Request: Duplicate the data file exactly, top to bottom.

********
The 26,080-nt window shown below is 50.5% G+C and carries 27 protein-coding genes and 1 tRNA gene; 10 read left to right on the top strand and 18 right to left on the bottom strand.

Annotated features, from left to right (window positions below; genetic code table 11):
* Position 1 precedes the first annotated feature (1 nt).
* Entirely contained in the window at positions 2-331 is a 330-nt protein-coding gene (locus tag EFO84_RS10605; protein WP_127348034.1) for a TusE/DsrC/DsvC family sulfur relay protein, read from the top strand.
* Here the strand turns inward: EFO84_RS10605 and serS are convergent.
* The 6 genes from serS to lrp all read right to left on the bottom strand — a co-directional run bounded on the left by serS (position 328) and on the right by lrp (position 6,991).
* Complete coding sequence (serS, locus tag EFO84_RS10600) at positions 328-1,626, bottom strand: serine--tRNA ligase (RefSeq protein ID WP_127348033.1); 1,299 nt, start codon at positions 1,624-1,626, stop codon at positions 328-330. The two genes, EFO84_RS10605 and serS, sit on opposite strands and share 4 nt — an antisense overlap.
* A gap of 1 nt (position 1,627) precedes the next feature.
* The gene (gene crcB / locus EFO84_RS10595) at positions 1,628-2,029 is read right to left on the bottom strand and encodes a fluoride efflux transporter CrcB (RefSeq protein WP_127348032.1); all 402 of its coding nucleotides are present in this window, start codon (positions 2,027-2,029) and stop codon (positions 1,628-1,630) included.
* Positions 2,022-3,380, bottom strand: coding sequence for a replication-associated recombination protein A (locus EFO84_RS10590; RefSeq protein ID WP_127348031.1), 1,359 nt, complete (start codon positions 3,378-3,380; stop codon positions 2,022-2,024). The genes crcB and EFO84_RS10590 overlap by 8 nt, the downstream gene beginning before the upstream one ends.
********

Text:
The 26,080-nt window shown below is 50.5% G+C and carries 27 protein-coding genes and 1 tRNA gene; 10 read left to right on the top strand and 18 right to left on the bottom strand.

Annotated features, from left to right (window positions below; genetic code table 11):
* Position 1 precedes the first annotated feature (1 nt).
* Entirely contained in the window at positions 2-331 is a 330-nt protein-coding gene (locus tag EFO84_RS10605; protein WP_127348034.1) for a TusE/DsrC/DsvC family sulfur relay protein, read from the top strand.
* Here the strand turns inward: EFO84_RS10605 and serS are convergent.
* The 6 genes from serS to lrp all read right to left on the bottom strand — a co-directional run bounded on the left by serS (position 328) and on the right by lrp (position 6,991).
* Complete coding sequence (serS, locus tag EFO84_RS10600) at positions 328-1,626, bottom strand: serine--tRNA ligase (RefSeq protein ID WP_127348033.1); 1,299 nt, start codon at positions 1,624-1,626, stop codon at positions 328-330. The two genes, EFO84_RS10605 and serS, sit on opposite strands and share 4 nt — an antisense overlap.
* A gap of 1 nt (position 1,627) precedes the next feature.
* The gene (gene crcB / locus EFO84_RS10595) at positions 1,628-2,029 is read right to left on the bottom strand and encodes a fluoride efflux transporter CrcB (RefSeq protein WP_127348032.1); all 402 of its coding nucleotides are present in this window, start codon (positions 2,027-2,029) and stop codon (positions 1,628-1,630) included.
* Positions 2,022-3,380, bottom strand: coding sequence for a replication-associated recombination protein A (locus EFO84_RS10590; RefSeq protein ID WP_127348031.1), 1,359 nt, complete (start codon positions 3,378-3,380; stop codon positions 2,022-2,024). The genes crcB and EFO84_RS10590 overlap by 8 nt, the downstream gene beginning before the upstream one ends.